It’s pretty amazing how quickly light-emitting diodes went from physics lab curiosity to a mainstream commodity product made in the millions, if not billions. Everything about LEDs has gotten better, smaller, and cheaper over the years, going from an “any color you want as long as it’s red” phase to all the colors of the rainbow and beyond in a relatively short time. LEDs have worked their way into applications that just didn’t seem likely not that long ago, like architectural lighting, automotive applications, and even immense displays covering billboards, buildings, and sporting venues with multicolor, high-resolution displays.
It’s that latter application that seems to have provided a boon to electronics hobbyists, in the form of cheap and plentiful LED matrix modules. These are easily sourced at the usual places, and with their tightly packed pinpoints that can show any color at any intensity, they have a ton of fun and useful applications for the hacker. But how exactly do you put them to use? Usually the electronics end is pretty straightforward, but some of the math involved in figuring out how to address all these LEDs can be a little mind-bending.
To help us sort all this out, Garrett Mace will drop by the Hack Chat. You’ve probably seen Garrett’s cool LED matrix shades, which have gone through a ton of revisions and are a much-copied fashion accessory among the cool hackers. They look simple, but there are tricks to making them work right, and Garrett will share his secrets. Come with your questions on putting LED matrix modules to work, especially those odd-size modules and strange arrangements that defy simple Cartesian coordinates.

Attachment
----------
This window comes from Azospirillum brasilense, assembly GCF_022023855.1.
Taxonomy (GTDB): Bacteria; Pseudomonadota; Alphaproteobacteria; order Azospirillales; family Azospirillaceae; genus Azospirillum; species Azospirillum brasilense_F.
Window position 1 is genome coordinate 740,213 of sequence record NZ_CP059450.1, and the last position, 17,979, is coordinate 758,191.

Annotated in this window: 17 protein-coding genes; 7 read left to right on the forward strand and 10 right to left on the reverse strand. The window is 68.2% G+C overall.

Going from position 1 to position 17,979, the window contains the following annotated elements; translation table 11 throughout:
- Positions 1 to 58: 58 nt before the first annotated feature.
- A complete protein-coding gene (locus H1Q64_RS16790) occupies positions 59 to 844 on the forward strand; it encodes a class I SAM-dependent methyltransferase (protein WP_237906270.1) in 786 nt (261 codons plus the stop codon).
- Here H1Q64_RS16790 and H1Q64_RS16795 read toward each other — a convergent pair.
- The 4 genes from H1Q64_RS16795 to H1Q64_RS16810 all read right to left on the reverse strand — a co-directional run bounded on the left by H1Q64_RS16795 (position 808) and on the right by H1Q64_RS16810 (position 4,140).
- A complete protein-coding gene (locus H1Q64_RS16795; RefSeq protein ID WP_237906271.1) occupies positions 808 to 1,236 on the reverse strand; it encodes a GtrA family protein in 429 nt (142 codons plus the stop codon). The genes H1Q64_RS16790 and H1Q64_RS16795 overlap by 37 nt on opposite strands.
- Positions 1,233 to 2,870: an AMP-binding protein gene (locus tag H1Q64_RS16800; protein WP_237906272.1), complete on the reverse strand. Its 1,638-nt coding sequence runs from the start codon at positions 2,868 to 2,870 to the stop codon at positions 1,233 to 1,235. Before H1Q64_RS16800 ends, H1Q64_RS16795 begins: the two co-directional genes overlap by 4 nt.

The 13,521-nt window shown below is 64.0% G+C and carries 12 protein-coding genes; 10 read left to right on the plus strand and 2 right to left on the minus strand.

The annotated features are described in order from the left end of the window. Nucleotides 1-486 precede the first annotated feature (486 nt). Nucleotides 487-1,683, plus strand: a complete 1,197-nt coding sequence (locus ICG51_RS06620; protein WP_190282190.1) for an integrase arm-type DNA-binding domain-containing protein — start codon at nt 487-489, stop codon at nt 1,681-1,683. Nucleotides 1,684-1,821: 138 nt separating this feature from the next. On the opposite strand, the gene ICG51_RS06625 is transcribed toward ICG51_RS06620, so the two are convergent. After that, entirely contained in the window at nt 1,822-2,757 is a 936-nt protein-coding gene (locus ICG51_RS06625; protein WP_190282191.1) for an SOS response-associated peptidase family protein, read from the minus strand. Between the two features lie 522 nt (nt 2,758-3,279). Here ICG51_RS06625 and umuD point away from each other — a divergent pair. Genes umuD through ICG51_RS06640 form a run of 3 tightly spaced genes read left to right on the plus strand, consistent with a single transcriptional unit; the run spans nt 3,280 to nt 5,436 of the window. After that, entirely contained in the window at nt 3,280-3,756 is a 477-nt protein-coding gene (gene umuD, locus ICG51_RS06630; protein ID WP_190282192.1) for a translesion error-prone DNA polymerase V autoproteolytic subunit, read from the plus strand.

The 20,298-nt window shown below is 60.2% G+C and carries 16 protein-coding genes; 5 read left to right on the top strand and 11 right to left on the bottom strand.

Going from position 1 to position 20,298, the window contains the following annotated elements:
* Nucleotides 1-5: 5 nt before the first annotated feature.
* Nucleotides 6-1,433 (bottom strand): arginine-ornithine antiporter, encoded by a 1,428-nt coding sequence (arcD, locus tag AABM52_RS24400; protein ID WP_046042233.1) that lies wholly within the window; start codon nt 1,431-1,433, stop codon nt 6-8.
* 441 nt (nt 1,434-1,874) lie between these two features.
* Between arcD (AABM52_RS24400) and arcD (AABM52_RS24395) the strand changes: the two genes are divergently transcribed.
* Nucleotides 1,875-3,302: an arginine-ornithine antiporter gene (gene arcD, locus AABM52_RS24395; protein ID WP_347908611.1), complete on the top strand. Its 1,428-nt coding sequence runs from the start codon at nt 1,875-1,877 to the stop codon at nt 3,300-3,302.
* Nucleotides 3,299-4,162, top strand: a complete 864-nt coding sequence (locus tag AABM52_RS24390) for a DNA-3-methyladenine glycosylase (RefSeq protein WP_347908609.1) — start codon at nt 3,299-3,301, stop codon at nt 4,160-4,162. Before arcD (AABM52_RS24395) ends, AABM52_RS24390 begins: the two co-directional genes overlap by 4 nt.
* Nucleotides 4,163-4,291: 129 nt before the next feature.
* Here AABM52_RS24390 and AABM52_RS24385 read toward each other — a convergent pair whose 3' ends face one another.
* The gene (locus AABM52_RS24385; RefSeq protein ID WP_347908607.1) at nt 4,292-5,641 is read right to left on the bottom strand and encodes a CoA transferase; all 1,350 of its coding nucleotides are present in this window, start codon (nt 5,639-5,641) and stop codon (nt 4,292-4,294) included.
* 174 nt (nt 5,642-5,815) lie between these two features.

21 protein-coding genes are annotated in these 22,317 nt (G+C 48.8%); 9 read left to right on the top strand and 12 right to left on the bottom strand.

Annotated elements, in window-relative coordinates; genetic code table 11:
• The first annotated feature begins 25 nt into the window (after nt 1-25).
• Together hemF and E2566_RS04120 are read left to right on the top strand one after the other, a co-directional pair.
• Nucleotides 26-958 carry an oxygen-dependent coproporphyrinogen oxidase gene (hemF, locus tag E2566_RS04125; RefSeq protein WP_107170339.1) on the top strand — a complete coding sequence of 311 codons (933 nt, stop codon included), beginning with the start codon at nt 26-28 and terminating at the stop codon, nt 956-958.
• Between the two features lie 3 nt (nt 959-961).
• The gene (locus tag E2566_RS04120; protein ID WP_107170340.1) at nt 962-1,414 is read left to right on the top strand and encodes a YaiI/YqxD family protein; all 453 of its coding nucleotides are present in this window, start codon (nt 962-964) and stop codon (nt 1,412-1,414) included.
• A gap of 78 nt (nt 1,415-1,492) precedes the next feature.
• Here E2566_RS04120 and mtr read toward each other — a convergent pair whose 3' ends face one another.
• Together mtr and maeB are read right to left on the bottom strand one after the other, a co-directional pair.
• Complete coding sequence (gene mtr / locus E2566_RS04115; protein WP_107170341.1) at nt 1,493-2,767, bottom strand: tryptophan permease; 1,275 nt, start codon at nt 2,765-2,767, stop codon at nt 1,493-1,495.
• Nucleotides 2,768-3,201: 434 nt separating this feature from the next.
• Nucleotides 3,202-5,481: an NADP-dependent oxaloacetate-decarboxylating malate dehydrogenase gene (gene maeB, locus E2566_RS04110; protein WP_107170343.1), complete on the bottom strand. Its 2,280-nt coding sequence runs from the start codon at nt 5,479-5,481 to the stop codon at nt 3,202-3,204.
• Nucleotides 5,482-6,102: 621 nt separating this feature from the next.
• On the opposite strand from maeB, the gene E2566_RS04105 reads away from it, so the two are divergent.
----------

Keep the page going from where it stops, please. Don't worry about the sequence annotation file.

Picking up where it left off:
Click that speech bubble to the right, and you’ll be taken directly to the Hack Chat group on Hackaday.io. You don’t have to wait until Wednesday; join whenever you want and you can see what the community is talking about.
If playing with but a single laser pointer is fun, then playing with 500 laser pointers must be 500 times the fun, right? So by extension, training 500 laser pointers on a single point must be the pinnacle of pointless mirth. And indeed it is.
When we first spotted this project, we thought for sure it was yet another case of lockdown-induced boredom producing an over-the-top build. Mind you, we have no problem with that, but in this case, [nanoslavic] relates that this is actually a project from a few years back. It’s really as simple as it looks: 500 laser pointer modules arranged on a plate with a grid of holes in a 25 by 20 array. As he placed the laser modules on the board with a glob of hot glue, he carefully aimed each one to hit a single point about a meter and a half away. There are also a handful of blue LEDs nestled into the array, because what project is complete without blue LEDs?
The modules are wired in concentric circuits and controlled by a simple bank of toggle switches. Alas, 500 converging 150-mW 5 mW lasers do not a 75-W 2.5 W laser make; when fully powered, the effect at the focal point is reported to be only a bit warm. But it looks incredible, especially through smoke. Throwing mirrors and lenses into the beam results in some interesting patterns, too.